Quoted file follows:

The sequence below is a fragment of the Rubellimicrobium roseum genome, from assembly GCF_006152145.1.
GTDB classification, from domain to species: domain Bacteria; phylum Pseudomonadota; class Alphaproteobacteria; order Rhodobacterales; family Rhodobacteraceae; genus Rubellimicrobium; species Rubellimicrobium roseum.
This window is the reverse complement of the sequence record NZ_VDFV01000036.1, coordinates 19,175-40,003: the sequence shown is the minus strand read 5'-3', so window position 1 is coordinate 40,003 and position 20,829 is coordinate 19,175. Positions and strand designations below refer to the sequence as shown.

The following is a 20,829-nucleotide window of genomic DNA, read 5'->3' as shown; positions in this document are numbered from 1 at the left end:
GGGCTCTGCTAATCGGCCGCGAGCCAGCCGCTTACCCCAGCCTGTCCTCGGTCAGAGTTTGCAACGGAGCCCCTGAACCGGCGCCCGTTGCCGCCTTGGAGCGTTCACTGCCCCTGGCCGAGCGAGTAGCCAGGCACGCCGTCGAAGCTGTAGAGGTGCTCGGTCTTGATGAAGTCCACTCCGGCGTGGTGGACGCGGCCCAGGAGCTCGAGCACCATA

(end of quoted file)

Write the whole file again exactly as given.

The sequence below is a fragment of the Rubellimicrobium roseum genome, from assembly GCF_006152145.1.
GTDB classification, from domain to species: domain Bacteria; phylum Pseudomonadota; class Alphaproteobacteria; order Rhodobacterales; family Rhodobacteraceae; genus Rubellimicrobium; species Rubellimicrobium roseum.
This window is the reverse complement of the sequence record NZ_VDFV01000036.1, coordinates 19,175-40,003: the sequence shown is the minus strand read 5'-3', so window position 1 is coordinate 40,003 and position 20,829 is coordinate 19,175. Positions and strand designations below refer to the sequence as shown.

The following is a 20,829-nucleotide window of genomic DNA, read 5'->3' as shown; positions in this document are numbered from 1 at the left end:
GGGCTCTGCTAATCGGCCGCGAGCCAGCCGCTTACCCCAGCCTGTCCTCGGTCAGAGTTTGCAACGGAGCCCCTGAACCGGCGCCCGTTGCCGCCTTGGAGCGTTCACTGCCCCTGGCCGAGCGAGTAGCCAGGCACGCCGTCGAAGCTGTAGAGGTGCTCGGTCTTGATGAAGTCCACTCCGGCGTGGTGGACGCGGCCCAGGAGCTCGAGCACCATA